By Diane Markins
Sitting (as an honored guest) on a stump in the shade of a giant acacia tree was the most humbling and one of the most moving experiences of my life. We were in Zimbabwe attending “church” at an Ndebele tribal village. The 25 or so people in attendance wore their finest modern clothes and lounged on the dirt, unconcerned that there was no roof, floor, podium, padded pews or worship band. They told us of their great appreciation for the man who allowed them to hold services under the leaves of his tree—which stood next to his one-room thatched home. (The “facilities”, standing twenty yards away consisted of rusted tin walls about five feet high, no roof and two holes in the ground!)
Shy smiles and fleeting eye contact was the most many of them could manage, so intimidated were they to meet Americans. Their tribal pastor prayed, officially welcomed our small group and then delivered a rousing sermon. As the worship began, these people (mostly women) were soon on their feet—at least those who were physically able. Shoes are a scarce commodity, making foot ailments and deformity common.
Transformation took place before our eyes as they smiled with their entire faces, sang and danced for the Lord. “Rock out” has never been better demonstrated and “passion” doesn’t begin to describe the depth of emotion and energy they invested in their praise and celebration of God. Soon our little band of traditional, white church-goers was dancing, singing and laughing along with our African brothers and sisters. Even if we didn’t understand the words, the Spirit united us in worship as we followed Philippians 4:4, “Rejoice in the Lord always.”
The sentiments they conveyed to God were not “gimme” prayers (gimme health, wealth and happiness), in spite of the great need and the obvious lack of the first two. What these sweet people clearly expressed was their love of Jesus and their deep gratitude for what He provided them; grace. This was a living picture of Psalms 22:3, “God inhabits the praises of His people.”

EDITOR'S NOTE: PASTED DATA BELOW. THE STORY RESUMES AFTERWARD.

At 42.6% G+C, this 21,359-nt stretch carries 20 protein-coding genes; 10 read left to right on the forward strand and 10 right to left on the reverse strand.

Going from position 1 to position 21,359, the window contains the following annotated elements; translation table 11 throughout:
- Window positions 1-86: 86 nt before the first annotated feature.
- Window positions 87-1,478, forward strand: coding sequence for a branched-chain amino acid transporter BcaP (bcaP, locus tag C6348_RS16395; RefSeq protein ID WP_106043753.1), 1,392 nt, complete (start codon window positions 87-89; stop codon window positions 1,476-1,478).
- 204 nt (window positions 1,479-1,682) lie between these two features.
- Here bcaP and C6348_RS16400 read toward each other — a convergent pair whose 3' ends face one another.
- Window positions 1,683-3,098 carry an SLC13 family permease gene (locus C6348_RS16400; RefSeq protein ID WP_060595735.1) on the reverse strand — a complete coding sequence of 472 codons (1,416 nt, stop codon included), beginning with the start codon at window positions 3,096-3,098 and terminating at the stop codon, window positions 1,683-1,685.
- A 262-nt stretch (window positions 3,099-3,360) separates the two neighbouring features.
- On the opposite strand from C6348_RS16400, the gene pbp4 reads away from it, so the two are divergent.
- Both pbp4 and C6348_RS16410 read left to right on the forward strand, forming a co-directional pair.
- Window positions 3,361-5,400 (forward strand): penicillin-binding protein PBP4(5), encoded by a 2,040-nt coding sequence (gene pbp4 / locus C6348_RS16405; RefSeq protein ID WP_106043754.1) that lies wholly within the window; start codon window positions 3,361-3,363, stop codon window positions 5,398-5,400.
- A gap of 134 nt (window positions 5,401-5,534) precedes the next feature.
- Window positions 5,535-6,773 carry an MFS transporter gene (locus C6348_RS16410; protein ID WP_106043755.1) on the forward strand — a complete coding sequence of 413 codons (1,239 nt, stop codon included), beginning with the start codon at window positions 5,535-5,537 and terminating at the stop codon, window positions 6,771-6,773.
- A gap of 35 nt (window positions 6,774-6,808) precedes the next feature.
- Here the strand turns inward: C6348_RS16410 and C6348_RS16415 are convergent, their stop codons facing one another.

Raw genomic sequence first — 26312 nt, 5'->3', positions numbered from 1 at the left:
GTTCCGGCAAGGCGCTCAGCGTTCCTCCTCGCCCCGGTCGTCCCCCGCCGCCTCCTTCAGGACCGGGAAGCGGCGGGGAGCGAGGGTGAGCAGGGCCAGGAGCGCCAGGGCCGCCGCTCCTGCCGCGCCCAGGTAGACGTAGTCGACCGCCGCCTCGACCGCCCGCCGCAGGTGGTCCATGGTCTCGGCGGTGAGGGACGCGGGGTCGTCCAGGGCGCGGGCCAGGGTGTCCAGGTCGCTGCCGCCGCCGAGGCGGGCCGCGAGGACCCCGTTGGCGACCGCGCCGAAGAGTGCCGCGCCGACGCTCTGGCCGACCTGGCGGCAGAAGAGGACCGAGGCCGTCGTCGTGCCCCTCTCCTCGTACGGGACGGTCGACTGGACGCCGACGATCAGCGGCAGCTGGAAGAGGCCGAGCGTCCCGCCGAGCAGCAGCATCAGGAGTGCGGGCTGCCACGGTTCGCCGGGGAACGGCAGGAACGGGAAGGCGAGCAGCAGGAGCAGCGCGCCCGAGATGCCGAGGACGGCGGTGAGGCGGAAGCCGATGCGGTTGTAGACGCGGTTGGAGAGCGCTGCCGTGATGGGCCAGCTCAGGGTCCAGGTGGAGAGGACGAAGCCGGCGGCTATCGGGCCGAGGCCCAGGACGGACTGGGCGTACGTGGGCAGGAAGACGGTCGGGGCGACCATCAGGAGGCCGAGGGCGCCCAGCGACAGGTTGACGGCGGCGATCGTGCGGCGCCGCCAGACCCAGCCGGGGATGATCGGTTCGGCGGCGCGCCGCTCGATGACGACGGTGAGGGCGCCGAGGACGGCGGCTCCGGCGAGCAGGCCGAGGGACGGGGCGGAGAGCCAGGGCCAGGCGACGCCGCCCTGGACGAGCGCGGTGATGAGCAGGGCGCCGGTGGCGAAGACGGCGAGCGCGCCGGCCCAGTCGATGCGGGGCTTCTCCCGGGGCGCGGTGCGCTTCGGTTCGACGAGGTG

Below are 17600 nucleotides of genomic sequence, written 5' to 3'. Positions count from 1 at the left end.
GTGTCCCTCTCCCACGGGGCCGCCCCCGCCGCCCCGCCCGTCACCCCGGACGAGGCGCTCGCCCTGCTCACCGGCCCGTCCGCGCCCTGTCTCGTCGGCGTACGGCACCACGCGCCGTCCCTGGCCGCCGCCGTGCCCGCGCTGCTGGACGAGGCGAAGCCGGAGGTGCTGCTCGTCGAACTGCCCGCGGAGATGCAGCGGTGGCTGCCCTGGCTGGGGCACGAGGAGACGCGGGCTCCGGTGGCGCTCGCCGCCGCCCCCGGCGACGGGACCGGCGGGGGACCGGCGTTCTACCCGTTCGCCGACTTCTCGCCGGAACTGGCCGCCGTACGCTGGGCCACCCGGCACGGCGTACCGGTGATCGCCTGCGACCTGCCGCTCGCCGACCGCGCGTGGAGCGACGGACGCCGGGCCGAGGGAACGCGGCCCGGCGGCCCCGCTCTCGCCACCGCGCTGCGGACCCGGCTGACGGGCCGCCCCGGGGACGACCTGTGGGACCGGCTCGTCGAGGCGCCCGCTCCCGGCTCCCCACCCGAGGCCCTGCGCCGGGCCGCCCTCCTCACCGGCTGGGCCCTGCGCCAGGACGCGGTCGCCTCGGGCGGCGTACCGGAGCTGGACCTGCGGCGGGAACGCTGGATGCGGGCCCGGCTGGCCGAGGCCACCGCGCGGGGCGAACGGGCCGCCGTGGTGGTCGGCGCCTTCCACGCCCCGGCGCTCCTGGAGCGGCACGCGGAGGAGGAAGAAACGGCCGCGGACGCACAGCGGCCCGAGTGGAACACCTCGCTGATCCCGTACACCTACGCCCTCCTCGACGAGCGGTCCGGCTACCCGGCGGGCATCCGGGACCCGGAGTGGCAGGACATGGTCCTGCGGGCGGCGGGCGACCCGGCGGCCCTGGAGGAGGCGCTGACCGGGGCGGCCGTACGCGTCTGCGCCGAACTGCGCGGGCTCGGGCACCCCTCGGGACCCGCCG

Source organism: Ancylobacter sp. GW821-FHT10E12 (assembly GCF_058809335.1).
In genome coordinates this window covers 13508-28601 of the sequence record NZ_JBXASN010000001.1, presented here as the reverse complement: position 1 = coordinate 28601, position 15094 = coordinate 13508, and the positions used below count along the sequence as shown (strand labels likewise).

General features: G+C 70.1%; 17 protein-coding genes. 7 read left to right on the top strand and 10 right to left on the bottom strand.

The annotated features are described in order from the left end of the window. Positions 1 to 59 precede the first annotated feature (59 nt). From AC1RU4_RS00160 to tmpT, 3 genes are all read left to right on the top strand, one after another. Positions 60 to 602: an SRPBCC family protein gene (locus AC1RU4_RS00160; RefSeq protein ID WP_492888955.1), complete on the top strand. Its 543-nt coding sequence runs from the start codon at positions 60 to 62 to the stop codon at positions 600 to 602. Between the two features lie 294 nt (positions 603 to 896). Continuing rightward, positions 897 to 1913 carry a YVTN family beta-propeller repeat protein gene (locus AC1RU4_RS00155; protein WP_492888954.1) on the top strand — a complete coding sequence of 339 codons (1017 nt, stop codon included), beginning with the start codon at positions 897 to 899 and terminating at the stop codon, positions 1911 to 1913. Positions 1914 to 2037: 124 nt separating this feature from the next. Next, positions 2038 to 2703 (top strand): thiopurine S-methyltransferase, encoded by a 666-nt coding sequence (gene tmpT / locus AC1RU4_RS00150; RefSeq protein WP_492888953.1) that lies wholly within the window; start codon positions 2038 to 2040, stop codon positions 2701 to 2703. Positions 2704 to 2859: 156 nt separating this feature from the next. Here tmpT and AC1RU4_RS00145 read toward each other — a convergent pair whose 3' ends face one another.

I may have more stuff and fewer life-or-death burdens but they have an abundance that I lack. Pure unadulterated faith, hope and love—for one another, the Lord and life itself. No load is too heavy to weigh down their joy. No obstacle is too big to diminish their communion. The focus was entirely upwardly-focused, not on the circumstances surrounding them.
The lesson I learned that day has remained embedded in my soul, but while it is first nature to these tribal folks to cast all their cares away and be delightfully free in their time of worship, I still have to work at it. “Cast your burden upon the Lord and He will sustain you; He will never allow the righteous to be shaken.” Psalms 55:22.
Do you (or have you ever) worshipped God with such complete abandon? Do life’s difficulties sometimes suppress your ability to experience joy? Can creature comforts be a curse as well as a blessing? What are you willing to do to gain the free spirit our Ndebele friends showed us?
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Diane Markins writes and speaks in a "high def, life-transforming style" about issues that impact daily living.She is the host of Women in High Def radio show, but is also a speaker and writer. She enjoys travel and has been from Mexico to Zimbabwe but always loves coming home to roost in Arizona near her family. See more of her writing at DianeMarkins.com.
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